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It’s the next step in the “hero worship” culture surrounding Charles Darwin: examining his every recorded move.
Since 2009 is the 200th anniversary of Charles Darwin’s birth, we’ve grown accustomed to reading article after article fleshing out his milieu and positing what elements in his background contributed to On the Origin of Species (150 years old this year).
Six books have been posted online that show how Darwin spent money during his time at Cambridge University.
What we had not foreseen, however, was the minor hubbub over the release of some of Darwin’s university-day bills. Six books have been posted online that show how Darwin spent money during his time at Cambridge University from 1828 to 1831.
BBC News and the AAAS Origins blog both focus on Darwin’s extra payment to have vegetables with every meal. “He does spend a lot on food,” noted John van Wyhe, director of the Darwin Online website, who added, “Darwin was a little on the expensive side.” Darwin’s room at the university was one of the best and most expensive.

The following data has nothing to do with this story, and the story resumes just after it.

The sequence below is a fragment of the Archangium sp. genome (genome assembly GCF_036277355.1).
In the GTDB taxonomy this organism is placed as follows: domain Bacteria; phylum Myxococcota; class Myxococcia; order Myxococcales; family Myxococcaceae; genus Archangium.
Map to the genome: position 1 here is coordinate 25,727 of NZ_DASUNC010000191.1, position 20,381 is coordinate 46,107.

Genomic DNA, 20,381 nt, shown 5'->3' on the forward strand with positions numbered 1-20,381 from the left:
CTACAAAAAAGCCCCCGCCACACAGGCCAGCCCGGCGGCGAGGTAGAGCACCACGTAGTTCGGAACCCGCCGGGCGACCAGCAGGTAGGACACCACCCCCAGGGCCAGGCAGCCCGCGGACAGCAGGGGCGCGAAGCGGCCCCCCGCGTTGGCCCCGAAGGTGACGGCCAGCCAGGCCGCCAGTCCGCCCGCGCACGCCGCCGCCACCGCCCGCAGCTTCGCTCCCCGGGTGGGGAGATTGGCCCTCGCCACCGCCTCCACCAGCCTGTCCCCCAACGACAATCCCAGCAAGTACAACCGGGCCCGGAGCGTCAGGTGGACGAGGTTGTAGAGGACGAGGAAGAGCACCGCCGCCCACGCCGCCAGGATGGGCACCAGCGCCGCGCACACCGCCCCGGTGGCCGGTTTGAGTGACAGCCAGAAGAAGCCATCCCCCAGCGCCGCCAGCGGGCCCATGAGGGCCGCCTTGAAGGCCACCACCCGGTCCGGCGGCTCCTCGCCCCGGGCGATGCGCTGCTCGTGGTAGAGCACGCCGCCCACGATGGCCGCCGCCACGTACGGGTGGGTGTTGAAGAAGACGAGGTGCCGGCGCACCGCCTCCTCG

Darwin also paid for such luxuries as an occasional housekeeper, a shoe-polisher, and someone to bring coal for and stoke his fire. Yet the books do not indicate Darwin bought many books or study materials. “Darwin famously spent little of his time at Cambridge studying or in lectures, preferring to shoot, ride, and collect beetles,” said a spokesman from Cambridge. What the BBC News and Origins coverage omits—though the Mail considered it headline worthy—is that Darwin spent more even on shoes than on books.
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